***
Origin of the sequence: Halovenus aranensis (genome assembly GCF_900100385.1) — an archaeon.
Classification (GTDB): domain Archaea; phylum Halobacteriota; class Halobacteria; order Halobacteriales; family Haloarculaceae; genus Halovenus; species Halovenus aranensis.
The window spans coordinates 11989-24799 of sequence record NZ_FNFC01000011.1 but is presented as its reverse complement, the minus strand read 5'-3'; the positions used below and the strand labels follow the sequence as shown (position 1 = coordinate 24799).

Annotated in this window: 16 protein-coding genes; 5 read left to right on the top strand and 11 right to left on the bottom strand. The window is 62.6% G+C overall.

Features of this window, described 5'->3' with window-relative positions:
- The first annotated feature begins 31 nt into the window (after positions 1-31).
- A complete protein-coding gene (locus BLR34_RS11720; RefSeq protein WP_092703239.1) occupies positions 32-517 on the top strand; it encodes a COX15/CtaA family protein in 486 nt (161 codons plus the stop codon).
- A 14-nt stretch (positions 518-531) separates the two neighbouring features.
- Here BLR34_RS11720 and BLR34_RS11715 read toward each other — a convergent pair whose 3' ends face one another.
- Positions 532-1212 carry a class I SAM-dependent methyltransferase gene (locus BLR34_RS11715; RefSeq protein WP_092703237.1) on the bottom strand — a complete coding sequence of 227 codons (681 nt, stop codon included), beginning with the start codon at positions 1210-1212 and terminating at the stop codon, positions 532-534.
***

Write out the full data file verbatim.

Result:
Origin of the sequence: Halovenus aranensis (genome assembly GCF_900100385.1) — an archaeon.
Classification (GTDB): domain Archaea; phylum Halobacteriota; class Halobacteria; order Halobacteriales; family Haloarculaceae; genus Halovenus; species Halovenus aranensis.
The window spans coordinates 11989-24799 of sequence record NZ_FNFC01000011.1 but is presented as its reverse complement, the minus strand read 5'-3'; the positions used below and the strand labels follow the sequence as shown (position 1 = coordinate 24799).

Annotated in this window: 16 protein-coding genes; 5 read left to right on the top strand and 11 right to left on the bottom strand. The window is 62.6% G+C overall.

Features of this window, described 5'->3' with window-relative positions:
- The first annotated feature begins 31 nt into the window (after positions 1-31).
- A complete protein-coding gene (locus BLR34_RS11720; RefSeq protein WP_092703239.1) occupies positions 32-517 on the top strand; it encodes a COX15/CtaA family protein in 486 nt (161 codons plus the stop codon).
- A 14-nt stretch (positions 518-531) separates the two neighbouring features.
- Here BLR34_RS11720 and BLR34_RS11715 read toward each other — a convergent pair whose 3' ends face one another.
- Positions 532-1212 carry a class I SAM-dependent methyltransferase gene (locus BLR34_RS11715; RefSeq protein WP_092703237.1) on the bottom strand — a complete coding sequence of 227 codons (681 nt, stop codon included), beginning with the start codon at positions 1210-1212 and terminating at the stop codon, positions 532-534.